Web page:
Week 5 – “Midterm” by Derek Spitters

Over the past four weeks, we have studied many of the connections between art, science, and technology. Although we started this course by looking at the divide that exists between the “two cultures,” it is clear that there is an increasing interconnectedness between the arts and the sciences. It seems that without science, there could be no art, and without art, there could be no science. Many of the tools used by artists have their roots in technological advances. Similarly, many scientific breakthroughs are the result of creative thinking. We have looked at various specific examples of the link between these two seemingly unrelated worlds. First, we examined how mathematics plays a role in artwork. Mathematic techniques allow artists to create more accurate depictions of the real world. Additionally, mathematical relationships can be found in some of the most beautiful works of nature. After exploring pure mathematics, we moved on to some more practical examples of technology in art. We then studied kinetic art and robotics. Although robots were initially created to perform certain actions in the place of humans, it is clear that there is also a place for them in art. One of the most interesting questions that this raises is what exactly constitutes art. If a robot creates a replica of a painting, is that art? Additionally, will we ever be able to build robots that can create their own original works of art. One of the most interesting subjects we discussed was the presence of medicine in art. I am planning on becoming a physician, and therefore, I am very interested in the application of medicine in art. It is clear that there is an inherent beauty to the human body, but medical augmentation of the body raises many ethical and moral questions. Putting these questions aside, some artists have explored the medium of the human body. It is apparent that the central theme throughout all of these topics is that the arts and sciences share a unique synergetic relationship. These two fields benefit greatly from advances made in either one of these disciplines. It seems that we are seeing a return to a world where art and science are one and the same.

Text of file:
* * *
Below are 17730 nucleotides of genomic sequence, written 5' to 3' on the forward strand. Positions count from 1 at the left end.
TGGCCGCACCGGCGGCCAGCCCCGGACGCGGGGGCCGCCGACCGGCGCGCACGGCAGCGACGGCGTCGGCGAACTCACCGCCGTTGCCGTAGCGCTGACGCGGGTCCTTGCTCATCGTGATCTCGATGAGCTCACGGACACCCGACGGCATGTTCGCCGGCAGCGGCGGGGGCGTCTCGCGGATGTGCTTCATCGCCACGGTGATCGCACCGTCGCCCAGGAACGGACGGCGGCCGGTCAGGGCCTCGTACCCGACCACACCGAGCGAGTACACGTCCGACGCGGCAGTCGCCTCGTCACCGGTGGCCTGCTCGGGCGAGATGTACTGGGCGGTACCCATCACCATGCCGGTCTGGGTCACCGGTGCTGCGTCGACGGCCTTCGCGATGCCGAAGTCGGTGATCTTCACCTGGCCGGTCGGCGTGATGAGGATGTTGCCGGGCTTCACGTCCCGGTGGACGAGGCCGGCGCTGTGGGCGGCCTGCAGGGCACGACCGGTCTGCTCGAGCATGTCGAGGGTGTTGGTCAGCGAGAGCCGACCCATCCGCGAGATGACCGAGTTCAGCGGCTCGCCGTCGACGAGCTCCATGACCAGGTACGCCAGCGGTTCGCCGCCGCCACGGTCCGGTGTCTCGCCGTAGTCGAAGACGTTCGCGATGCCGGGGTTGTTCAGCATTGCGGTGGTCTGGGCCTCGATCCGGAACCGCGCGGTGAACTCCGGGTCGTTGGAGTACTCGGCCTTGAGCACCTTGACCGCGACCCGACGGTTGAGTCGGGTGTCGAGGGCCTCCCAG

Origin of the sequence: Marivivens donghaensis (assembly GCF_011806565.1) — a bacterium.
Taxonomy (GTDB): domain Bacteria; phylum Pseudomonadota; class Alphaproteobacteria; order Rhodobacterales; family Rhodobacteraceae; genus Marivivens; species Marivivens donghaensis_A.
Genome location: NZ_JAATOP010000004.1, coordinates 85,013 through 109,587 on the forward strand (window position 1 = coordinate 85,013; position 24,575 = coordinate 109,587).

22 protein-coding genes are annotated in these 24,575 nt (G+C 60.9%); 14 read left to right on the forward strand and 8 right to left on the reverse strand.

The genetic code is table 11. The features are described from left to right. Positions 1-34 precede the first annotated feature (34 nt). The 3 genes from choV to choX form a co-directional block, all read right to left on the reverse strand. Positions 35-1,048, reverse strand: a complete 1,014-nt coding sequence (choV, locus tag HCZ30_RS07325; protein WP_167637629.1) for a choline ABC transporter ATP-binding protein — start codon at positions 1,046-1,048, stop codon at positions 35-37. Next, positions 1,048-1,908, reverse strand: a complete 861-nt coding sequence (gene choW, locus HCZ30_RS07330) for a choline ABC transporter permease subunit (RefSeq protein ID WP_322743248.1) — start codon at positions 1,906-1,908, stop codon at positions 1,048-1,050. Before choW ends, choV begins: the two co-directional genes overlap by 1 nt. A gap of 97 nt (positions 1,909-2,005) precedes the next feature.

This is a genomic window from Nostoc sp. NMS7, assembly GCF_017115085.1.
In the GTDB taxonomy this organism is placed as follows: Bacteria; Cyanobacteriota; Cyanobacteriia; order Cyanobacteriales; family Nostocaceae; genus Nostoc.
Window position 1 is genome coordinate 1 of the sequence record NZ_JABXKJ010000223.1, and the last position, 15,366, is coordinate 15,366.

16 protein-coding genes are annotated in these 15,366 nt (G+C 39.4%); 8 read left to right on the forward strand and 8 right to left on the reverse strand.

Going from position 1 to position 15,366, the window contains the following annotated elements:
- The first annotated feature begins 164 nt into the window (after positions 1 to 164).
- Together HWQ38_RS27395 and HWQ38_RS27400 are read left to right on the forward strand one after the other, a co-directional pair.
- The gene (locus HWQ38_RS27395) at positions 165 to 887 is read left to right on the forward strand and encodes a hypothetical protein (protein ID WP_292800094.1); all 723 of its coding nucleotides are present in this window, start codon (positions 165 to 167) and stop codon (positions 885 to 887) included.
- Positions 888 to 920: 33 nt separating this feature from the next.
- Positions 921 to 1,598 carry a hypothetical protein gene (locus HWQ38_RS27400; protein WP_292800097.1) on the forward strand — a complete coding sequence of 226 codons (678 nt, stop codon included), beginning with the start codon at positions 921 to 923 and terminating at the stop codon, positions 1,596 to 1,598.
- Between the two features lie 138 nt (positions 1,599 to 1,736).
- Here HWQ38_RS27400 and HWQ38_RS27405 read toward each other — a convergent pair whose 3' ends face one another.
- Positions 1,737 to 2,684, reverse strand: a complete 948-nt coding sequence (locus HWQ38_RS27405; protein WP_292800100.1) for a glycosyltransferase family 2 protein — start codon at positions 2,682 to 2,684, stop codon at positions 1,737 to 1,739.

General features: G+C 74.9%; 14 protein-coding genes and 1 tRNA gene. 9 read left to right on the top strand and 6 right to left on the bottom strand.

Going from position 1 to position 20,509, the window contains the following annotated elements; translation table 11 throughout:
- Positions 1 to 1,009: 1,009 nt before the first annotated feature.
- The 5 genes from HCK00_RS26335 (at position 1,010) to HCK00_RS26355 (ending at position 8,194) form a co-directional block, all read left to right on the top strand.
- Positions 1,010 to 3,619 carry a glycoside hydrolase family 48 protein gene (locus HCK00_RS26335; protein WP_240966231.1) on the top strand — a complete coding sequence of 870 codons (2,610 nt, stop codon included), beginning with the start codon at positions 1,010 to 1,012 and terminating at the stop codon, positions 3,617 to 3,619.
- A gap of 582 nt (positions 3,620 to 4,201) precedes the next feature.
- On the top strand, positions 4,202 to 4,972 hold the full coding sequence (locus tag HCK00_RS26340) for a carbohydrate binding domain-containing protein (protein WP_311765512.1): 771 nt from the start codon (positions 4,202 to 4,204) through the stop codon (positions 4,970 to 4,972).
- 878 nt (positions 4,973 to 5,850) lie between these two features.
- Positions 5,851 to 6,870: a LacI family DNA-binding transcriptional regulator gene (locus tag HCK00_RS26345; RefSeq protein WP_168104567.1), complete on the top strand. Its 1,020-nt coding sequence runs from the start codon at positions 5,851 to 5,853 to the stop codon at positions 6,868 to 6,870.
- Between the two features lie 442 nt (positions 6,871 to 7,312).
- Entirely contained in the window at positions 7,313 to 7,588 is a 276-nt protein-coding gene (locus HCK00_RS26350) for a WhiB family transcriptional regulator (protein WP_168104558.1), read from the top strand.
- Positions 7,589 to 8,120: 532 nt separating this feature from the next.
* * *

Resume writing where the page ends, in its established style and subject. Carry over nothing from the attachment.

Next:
I am an avid photographer, and therefore, my project deals with photographic concepts. The art of photography is deeply connected to many fields in science. Photography is possible because of advanced concepts of in physics and chemistry. In my project, high-speed photography is used to try to capture the passage of time, the fourth dimension. In my project, users are photographed using strobography in order to illustrate both a singular instant in time and the passage of time. By taking photos in a completely dark room, the shutter of a camera can be allowed to stay open for long periods of time because the photo will not be exposed. A strobe light is used to illuminate the subject and expose the film for only a fraction of a second. A single flash will capture things too fast for the human eye to detect, while on the other hand, a series of flashes will produce the perception of movement.



–Derek Spitters

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